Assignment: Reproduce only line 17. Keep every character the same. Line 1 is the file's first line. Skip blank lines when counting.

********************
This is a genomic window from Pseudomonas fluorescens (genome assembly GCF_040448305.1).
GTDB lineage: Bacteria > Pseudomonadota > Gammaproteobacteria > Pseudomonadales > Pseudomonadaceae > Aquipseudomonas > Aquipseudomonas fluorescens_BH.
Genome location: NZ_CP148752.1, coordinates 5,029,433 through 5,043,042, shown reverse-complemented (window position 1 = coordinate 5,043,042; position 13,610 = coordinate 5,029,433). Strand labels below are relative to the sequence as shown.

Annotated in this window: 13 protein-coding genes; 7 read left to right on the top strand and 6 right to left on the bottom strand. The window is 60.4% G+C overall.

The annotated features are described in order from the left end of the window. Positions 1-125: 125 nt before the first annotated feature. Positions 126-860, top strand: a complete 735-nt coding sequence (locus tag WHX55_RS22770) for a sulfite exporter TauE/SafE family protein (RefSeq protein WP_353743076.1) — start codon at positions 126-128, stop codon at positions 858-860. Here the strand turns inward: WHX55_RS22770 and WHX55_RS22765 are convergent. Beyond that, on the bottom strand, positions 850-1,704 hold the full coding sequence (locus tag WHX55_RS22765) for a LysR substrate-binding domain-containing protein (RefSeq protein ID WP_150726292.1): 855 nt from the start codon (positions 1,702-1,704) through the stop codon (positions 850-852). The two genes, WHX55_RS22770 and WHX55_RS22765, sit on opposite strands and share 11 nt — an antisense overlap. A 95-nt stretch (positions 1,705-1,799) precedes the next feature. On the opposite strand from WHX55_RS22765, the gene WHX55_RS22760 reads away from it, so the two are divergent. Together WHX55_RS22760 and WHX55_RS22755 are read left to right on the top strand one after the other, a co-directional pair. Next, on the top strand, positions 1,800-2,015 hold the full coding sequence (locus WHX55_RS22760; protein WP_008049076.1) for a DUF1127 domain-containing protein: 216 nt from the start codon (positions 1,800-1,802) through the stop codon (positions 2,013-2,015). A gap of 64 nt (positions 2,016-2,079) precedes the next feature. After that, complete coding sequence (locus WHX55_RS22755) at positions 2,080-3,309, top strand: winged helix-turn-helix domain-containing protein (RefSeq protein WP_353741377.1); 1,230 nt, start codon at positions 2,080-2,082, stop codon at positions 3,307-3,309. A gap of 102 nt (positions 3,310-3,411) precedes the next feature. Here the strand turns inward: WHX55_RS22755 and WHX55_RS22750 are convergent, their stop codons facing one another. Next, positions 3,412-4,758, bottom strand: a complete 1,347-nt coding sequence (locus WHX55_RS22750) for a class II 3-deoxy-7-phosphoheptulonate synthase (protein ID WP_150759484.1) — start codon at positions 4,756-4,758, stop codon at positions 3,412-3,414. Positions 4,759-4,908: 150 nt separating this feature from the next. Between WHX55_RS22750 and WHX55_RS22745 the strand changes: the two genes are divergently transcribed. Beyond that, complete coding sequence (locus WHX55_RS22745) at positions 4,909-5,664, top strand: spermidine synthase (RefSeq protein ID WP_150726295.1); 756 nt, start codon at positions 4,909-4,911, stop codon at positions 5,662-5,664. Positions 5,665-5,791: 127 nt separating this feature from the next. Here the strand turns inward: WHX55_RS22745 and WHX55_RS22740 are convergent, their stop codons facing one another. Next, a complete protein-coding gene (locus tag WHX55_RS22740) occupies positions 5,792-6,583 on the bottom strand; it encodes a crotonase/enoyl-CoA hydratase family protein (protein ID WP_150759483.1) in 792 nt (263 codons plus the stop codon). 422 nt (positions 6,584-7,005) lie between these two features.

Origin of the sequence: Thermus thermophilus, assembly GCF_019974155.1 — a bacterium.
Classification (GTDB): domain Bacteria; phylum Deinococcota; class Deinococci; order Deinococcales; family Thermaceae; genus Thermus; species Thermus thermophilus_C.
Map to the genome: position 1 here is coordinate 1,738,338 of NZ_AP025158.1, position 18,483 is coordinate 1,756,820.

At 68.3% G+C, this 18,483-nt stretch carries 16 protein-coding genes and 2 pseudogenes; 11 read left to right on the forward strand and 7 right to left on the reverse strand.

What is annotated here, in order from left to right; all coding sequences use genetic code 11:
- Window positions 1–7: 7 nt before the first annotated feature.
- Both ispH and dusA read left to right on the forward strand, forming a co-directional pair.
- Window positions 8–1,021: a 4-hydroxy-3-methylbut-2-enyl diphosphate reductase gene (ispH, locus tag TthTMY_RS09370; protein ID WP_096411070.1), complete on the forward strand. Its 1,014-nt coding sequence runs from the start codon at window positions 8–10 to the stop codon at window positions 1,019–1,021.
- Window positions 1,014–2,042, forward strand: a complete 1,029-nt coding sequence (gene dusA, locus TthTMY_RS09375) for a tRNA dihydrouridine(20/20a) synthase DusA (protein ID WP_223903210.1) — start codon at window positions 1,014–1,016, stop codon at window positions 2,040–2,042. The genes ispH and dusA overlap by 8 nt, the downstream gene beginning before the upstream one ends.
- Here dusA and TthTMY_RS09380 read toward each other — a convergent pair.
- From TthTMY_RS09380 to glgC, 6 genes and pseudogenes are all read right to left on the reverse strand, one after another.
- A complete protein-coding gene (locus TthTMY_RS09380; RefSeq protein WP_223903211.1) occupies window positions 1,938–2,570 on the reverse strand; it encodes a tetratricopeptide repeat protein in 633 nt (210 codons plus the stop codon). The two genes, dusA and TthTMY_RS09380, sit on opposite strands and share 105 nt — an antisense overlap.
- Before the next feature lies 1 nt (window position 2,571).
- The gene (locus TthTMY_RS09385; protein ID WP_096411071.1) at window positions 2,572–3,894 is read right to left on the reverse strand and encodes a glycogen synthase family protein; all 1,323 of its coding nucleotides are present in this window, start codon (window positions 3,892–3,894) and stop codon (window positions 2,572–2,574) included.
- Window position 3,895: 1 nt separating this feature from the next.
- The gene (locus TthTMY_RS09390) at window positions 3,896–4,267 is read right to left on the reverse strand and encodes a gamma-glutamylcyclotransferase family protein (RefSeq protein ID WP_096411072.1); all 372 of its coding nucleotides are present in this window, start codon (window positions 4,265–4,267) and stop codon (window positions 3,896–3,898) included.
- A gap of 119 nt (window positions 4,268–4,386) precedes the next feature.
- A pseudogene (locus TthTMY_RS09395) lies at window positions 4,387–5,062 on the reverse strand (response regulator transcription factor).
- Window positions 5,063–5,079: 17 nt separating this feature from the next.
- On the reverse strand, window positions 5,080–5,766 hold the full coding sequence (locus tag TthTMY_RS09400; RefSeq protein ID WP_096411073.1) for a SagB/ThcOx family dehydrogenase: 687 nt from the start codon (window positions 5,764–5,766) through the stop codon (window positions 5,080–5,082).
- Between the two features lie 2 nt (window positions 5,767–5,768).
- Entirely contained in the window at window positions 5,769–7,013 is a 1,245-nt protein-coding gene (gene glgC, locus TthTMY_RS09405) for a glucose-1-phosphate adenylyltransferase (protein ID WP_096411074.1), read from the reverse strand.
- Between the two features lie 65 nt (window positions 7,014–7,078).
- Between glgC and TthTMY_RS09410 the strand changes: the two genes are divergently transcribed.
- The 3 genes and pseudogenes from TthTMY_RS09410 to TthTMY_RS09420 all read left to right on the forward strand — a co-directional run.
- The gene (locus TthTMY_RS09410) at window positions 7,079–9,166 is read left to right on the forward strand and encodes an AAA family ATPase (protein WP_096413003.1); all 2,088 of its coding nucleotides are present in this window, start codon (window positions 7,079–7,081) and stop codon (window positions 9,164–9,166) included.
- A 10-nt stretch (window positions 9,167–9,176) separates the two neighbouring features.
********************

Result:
- A complete protein-coding gene (locus TthTMY_RS09380; RefSeq protein WP_223903211.1) occupies window positions 1,938–2,570 on the reverse strand; it encodes a tetratricopeptide repeat protein in 633 nt (210 codons plus the stop codon). The two genes, dusA and TthTMY_RS09380, sit on opposite strands and share 105 nt — an antisense overlap.